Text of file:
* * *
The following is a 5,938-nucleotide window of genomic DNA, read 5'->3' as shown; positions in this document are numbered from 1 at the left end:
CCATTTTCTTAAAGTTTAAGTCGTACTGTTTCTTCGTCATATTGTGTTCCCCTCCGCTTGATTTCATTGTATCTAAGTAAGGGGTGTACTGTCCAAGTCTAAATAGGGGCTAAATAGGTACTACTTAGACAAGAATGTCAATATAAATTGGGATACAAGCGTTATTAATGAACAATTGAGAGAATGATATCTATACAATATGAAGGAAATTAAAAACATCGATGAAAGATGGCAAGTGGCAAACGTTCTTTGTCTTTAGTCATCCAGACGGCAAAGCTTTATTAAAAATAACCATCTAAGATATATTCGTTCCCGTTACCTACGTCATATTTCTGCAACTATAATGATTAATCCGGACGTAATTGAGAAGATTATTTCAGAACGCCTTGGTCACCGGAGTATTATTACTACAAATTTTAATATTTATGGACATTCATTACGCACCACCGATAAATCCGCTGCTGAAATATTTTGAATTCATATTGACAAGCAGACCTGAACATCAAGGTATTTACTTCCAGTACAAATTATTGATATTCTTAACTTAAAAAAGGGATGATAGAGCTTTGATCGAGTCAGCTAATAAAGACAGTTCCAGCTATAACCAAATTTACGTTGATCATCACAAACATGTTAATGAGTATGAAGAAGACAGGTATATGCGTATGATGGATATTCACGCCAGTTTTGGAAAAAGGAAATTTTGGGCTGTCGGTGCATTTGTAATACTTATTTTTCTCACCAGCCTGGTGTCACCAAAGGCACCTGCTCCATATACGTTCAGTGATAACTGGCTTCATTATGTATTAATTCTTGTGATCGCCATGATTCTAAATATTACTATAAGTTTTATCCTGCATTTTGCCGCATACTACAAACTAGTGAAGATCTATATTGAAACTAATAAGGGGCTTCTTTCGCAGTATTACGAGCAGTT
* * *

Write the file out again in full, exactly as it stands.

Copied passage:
The following is a 5,938-nucleotide window of genomic DNA, read 5'->3' as shown; positions in this document are numbered from 1 at the left end:
CCATTTTCTTAAAGTTTAAGTCGTACTGTTTCTTCGTCATATTGTGTTCCCCTCCGCTTGATTTCATTGTATCTAAGTAAGGGGTGTACTGTCCAAGTCTAAATAGGGGCTAAATAGGTACTACTTAGACAAGAATGTCAATATAAATTGGGATACAAGCGTTATTAATGAACAATTGAGAGAATGATATCTATACAATATGAAGGAAATTAAAAACATCGATGAAAGATGGCAAGTGGCAAACGTTCTTTGTCTTTAGTCATCCAGACGGCAAAGCTTTATTAAAAATAACCATCTAAGATATATTCGTTCCCGTTACCTACGTCATATTTCTGCAACTATAATGATTAATCCGGACGTAATTGAGAAGATTATTTCAGAACGCCTTGGTCACCGGAGTATTATTACTACAAATTTTAATATTTATGGACATTCATTACGCACCACCGATAAATCCGCTGCTGAAATATTTTGAATTCATATTGACAAGCAGACCTGAACATCAAGGTATTTACTTCCAGTACAAATTATTGATATTCTTAACTTAAAAAAGGGATGATAGAGCTTTGATCGAGTCAGCTAATAAAGACAGTTCCAGCTATAACCAAATTTACGTTGATCATCACAAACATGTTAATGAGTATGAAGAAGACAGGTATATGCGTATGATGGATATTCACGCCAGTTTTGGAAAAAGGAAATTTTGGGCTGTCGGTGCATTTGTAATACTTATTTTTCTCACCAGCCTGGTGTCACCAAAGGCACCTGCTCCATATACGTTCAGTGATAACTGGCTTCATTATGTATTAATTCTTGTGATCGCCATGATTCTAAATATTACTATAAGTTTTATCCTGCATTTTGCCGCATACTACAAACTAGTGAAGATCTATATTGAAACTAATAAGGGGCTTCTTTCGCAGTATTACGAGCAGTT